CLIMBING MOUNT EVEREST
You are going to read an article about a Sherpa – a member of an ethnic group that lives mainly in Nepal, in the Himalayas. Some words are missing from the text. Use the words in brackets to form the words that fit in the gaps.
There might be cases when you do not have to change the word in brackets.

Gap-fill exercise

Fill in all the gaps, then press "Check" to check your answers. Use the "Hint" button to get a free letter if an answer is giving you trouble. Note that you will lose points if you ask for hints!
The tallest mountain in the world appeared (1) (frighten) in front of 16-year-old Temba Tsheri. He had always dreamed of climbing Mount Everest. Now all Temba could think about was surviving the 8,850-meter (2) (climb) to the top. One of the youngest people ever to reach the summit of Everest, Temba is a Sherpa. Sherpas exhibit almost superhuman (3) (strong) climbing at high altitudes. Living in mountain villages as high as 4,267 meters, with no roads or cars, they hike everywhere and lug everything on their backs – even TVs and refrigerators. But that's nothing (4) (compare) with climbing Everest. Temba's expedition braved avalanches, subzero temperatures, and (5) (death) cracks in glaciers that can be 30 meters deep.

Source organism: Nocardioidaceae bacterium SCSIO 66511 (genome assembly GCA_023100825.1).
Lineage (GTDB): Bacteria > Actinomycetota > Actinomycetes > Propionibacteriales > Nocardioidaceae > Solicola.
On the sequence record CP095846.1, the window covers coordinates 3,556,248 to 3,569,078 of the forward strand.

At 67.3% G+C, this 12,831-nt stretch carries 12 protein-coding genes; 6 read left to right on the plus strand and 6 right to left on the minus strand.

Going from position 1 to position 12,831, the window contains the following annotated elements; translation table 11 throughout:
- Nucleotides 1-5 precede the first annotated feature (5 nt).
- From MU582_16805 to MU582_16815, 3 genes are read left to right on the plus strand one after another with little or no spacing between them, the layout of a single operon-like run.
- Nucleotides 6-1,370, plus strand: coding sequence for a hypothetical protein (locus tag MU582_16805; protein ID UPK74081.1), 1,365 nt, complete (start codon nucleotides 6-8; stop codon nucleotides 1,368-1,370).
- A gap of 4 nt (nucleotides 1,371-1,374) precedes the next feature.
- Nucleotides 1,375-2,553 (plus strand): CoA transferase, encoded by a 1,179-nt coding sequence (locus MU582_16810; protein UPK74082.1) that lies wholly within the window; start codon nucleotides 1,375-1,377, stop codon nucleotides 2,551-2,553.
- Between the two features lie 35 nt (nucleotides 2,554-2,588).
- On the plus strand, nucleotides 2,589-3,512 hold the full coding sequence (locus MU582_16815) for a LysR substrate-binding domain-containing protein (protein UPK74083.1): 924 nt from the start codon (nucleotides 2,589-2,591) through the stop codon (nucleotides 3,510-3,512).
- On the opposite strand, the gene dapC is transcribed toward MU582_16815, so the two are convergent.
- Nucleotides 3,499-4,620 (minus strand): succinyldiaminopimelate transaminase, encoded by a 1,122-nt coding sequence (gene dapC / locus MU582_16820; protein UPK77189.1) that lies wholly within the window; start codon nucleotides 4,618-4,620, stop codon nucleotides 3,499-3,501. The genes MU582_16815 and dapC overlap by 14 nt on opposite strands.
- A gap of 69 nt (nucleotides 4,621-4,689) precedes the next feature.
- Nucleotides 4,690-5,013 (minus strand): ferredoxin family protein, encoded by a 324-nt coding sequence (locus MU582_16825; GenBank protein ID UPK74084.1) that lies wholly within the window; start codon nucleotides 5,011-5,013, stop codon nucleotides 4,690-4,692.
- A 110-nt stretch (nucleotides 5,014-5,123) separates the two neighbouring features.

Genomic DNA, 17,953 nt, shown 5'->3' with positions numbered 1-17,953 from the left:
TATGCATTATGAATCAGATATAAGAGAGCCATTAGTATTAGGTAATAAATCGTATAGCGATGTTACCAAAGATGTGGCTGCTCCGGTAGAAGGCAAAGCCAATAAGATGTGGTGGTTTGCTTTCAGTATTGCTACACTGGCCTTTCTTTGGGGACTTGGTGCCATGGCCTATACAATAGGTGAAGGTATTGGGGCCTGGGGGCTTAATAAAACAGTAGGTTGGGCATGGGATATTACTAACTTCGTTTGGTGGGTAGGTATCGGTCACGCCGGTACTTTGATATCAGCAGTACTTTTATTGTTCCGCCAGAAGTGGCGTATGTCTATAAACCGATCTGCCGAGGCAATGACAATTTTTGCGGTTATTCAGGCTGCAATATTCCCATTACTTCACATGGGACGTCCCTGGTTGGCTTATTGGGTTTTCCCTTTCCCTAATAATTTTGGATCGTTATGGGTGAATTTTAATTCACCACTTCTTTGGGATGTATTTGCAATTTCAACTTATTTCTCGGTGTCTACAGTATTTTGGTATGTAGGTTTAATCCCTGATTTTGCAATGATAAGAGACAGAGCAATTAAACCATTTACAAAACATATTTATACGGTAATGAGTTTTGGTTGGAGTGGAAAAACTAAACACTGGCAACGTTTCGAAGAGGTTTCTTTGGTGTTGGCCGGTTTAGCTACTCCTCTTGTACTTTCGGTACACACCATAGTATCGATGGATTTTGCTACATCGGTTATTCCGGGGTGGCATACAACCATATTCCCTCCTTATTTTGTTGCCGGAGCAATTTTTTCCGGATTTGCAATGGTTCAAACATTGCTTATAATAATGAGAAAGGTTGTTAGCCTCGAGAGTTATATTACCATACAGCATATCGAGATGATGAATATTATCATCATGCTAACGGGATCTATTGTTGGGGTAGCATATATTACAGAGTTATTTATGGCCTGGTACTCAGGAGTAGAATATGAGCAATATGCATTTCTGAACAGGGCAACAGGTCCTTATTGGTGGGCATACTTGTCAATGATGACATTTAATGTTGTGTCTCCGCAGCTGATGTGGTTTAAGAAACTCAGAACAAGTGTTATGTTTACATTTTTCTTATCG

Temba's courage comes partly from his religious (6) (believe). As followers of a religion called Tibetan Buddhism, the Sherpas believe in being (7) (peace), honouring all people, and accepting suffering without (8) (complain). Temba's trek continues his people's tradition of climbing. It began nearly a hundred years ago when Sherpas started carrying (9) (supply) for visiting mountaineers. In 1953, the Sherpas won fame when Sherpa Tenzing Norgay and (10) (explore) Edmund Hillary became the first people to climb Everest. Without his heritage, Temba might have given up. As he climbed past 7,925 meters, he had never felt so tired. But (11) (final) he took the last step and stood on the summit of Everest – the top of the world. He knew his success was a triumph for his people.